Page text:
CIOs looking to move existing software assets into the cloud but unsure about the licensing arrangements should leverage credits and other transfer services to minimise the impact, says one of the designers of Microsoft’s Azure cloud service.
Gianpaolo Carraro, director of developer and platform evangelism at Microsoft Australia, spent five years at Microsoft head office in Redmond designing the Azure cloud platform.
Carraro said it was a strategic decision to create a "twin" of Microsoft’s on-premise products into the cloud and form a link between them. However, different pricing and licensing terms will remain among the product sets.
“The licensing models are different from the Azure and public brands and we are expecting enterprises to adopt both as you can expand current needs with online offerings,” he said.
“One company kept its Exchange server for corporate staff and created new mailboxes in the cloud for new staff and contractors.”
Scott Stewart, CIO at Brisbane-based financial services firm Wilson HTM, said Microsoft’s licensing models can be complex so it was difficult for the company to coordinate a transfer of software to the cloud.
“We had an enterprise agreement and we lined up transition to cloud pricing with the expiration of enterprise agreement, so we were lucky,” Stewart said.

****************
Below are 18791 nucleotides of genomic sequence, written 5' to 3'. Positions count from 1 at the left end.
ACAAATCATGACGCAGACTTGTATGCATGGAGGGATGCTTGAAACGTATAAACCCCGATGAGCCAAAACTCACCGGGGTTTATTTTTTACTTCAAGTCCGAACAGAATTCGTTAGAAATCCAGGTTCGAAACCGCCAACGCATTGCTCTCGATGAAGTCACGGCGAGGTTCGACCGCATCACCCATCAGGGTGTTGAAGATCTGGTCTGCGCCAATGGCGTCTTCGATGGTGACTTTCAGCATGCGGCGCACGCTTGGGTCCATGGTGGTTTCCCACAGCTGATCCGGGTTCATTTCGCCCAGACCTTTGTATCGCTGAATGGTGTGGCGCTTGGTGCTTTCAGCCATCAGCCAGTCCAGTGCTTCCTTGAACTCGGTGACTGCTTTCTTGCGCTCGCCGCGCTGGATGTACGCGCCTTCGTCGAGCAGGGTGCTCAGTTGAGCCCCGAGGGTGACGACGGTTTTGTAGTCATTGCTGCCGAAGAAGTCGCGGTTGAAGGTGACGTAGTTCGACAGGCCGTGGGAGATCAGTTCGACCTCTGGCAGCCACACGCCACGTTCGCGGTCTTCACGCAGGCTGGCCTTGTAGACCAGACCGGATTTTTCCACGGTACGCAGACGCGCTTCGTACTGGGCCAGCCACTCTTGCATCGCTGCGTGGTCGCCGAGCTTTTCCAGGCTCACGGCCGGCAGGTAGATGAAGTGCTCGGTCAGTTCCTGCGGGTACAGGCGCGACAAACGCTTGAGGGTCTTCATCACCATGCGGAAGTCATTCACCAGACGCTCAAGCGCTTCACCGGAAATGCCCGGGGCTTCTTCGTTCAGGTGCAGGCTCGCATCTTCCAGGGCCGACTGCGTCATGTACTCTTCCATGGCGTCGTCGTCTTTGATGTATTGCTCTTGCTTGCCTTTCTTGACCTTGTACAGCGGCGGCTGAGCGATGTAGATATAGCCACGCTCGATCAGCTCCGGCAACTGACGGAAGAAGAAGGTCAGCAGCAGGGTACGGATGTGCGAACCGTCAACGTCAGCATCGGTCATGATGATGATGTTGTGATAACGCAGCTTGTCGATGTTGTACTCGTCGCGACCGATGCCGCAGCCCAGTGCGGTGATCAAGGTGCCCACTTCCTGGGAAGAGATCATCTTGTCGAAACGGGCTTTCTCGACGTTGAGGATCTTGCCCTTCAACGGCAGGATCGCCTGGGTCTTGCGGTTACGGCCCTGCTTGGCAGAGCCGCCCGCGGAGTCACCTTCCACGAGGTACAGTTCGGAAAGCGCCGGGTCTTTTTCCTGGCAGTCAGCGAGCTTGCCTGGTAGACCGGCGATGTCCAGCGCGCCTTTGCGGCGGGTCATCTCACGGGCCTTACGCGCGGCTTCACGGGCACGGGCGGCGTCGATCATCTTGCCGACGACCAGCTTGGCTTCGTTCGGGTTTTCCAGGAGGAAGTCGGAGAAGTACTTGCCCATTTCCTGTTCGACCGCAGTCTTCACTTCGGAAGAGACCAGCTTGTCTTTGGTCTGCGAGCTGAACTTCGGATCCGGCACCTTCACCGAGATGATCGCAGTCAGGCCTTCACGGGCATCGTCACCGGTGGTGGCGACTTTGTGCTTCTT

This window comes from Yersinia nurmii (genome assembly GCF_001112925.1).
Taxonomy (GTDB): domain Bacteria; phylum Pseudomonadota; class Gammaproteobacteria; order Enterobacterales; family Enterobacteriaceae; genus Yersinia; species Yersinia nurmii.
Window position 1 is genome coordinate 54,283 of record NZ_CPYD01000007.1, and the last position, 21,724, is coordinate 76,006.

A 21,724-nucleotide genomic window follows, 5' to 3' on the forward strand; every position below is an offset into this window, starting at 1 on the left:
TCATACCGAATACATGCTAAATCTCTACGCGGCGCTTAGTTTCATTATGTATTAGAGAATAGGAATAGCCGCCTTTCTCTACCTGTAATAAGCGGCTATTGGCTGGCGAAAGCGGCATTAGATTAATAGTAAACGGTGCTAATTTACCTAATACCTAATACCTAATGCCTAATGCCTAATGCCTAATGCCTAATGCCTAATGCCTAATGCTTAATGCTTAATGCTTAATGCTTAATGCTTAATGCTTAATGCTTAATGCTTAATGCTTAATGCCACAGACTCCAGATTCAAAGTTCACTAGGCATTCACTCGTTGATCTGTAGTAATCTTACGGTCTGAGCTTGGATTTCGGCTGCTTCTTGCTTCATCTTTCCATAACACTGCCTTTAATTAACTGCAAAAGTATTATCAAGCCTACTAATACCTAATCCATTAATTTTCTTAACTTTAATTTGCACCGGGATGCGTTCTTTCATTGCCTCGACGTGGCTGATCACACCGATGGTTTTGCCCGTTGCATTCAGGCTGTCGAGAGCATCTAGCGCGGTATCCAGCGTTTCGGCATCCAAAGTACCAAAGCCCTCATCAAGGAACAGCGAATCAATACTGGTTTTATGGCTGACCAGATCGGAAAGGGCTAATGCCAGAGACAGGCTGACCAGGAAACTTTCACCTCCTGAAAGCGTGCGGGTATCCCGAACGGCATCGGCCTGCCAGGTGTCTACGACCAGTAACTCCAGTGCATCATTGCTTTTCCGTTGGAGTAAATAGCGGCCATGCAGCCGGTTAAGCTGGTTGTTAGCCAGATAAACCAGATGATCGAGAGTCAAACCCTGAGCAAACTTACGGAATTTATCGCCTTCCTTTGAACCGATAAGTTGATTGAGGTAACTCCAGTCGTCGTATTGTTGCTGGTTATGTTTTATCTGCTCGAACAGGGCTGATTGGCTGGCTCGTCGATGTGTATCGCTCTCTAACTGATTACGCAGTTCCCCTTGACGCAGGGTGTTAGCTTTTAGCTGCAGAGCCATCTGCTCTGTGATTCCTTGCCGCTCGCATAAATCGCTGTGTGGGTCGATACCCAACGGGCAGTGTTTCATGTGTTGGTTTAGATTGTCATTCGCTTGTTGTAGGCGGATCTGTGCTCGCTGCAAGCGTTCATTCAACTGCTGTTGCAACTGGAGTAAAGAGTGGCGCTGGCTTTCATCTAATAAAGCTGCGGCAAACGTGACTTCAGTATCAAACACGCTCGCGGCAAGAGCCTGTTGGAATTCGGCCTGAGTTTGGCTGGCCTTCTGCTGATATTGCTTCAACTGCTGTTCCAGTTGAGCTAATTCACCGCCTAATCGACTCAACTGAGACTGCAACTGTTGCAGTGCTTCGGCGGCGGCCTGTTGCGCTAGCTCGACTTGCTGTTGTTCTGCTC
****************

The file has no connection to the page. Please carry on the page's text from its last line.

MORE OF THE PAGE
“If you’re starting fresh it might be different, but Microsoft needs to make it cleaner and simpler [and] if they want people to move to the cloud model they should facilitate it with a one-for-one transfer in the first year.”
Now Stewart has transferred in-house software to the cloud he is a lot happier with the pricing model which is “simpler” than the old Software Assurance.
“We didn’t even go there with the transfer of credits,” he said. “If we had an existing app we held on for new upgrades into the cloud and are moving to Office 2010 in the cloud.”
Stewart said CIOs need to be wary that licensing is a big part of the cloud ROI story.
At Microsoft, Carraro said it is “not illogical” to have transfer credits from on-premise to cloud workloads, but the comparison between the two isn't on the same level.
“It's a one-to-one comparison on how you use it, not on what you buy,” he said, citing the additional software hosting and support provided as part of a cloud contract.
In the case of Exchange, Carraro said, customers can get credits for CALs (client access licences) when moving from on-premise assets to cloud services.
“For some companies the cloud opens up a new set of opportunities,” he said. “The lower hanging fruit is cost savings, but the move to the cloud in the long run will be about innovation.”